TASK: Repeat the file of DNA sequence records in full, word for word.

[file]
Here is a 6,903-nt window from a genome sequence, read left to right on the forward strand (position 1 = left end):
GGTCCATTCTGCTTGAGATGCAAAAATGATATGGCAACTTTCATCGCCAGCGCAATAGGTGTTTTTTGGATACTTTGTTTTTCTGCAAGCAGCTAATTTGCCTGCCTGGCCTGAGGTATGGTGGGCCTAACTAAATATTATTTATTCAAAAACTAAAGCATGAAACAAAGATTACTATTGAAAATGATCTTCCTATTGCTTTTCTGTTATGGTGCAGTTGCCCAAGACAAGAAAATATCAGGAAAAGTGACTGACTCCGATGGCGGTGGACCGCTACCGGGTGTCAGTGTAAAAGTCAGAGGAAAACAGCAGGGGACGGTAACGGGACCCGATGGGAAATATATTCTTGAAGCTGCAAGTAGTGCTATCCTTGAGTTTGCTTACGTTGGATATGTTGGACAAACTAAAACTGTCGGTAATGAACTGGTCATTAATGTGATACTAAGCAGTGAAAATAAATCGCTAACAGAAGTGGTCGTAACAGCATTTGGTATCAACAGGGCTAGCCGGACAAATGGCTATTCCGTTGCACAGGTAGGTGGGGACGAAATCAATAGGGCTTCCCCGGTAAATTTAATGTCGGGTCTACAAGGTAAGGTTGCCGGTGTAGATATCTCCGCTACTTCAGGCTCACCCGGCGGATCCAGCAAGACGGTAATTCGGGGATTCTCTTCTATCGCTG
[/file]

Here is a 6,903-nt window from a genome sequence, read left to right on the forward strand (position 1 = left end):
GGTCCATTCTGCTTGAGATGCAAAAATGATATGGCAACTTTCATCGCCAGCGCAATAGGTGTTTTTTGGATACTTTGTTTTTCTGCAAGCAGCTAATTTGCCTGCCTGGCCTGAGGTATGGTGGGCCTAACTAAATATTATTTATTCAAAAACTAAAGCATGAAACAAAGATTACTATTGAAAATGATCTTCCTATTGCTTTTCTGTTATGGTGCAGTTGCCCAAGACAAGAAAATATCAGGAAAAGTGACTGACTCCGATGGCGGTGGACCGCTACCGGGTGTCAGTGTAAAAGTCAGAGGAAAACAGCAGGGGACGGTAACGGGACCCGATGGGAAATATATTCTTGAAGCTGCAAGTAGTGCTATCCTTGAGTTTGCTTACGTTGGATATGTTGGACAAACTAAAACTGTCGGTAATGAACTGGTCATTAATGTGATACTAAGCAGTGAAAATAAATCGCTAACAGAAGTGGTCGTAACAGCATTTGGTATCAACAGGGCTAGCCGGACAAATGGCTATTCCGTTGCACAGGTAGGTGGGGACGAAATCAATAGGGCTTCCCCGGTAAATTTAATGTCGGGTCTACAAGGTAAGGTTGCCGGTGTAGATATCTCCGCTACTTCAGGCTCACCCGGCGGATCCAGCAAGACGGTAATTCGGGGATTCTCTTCTATCGCTG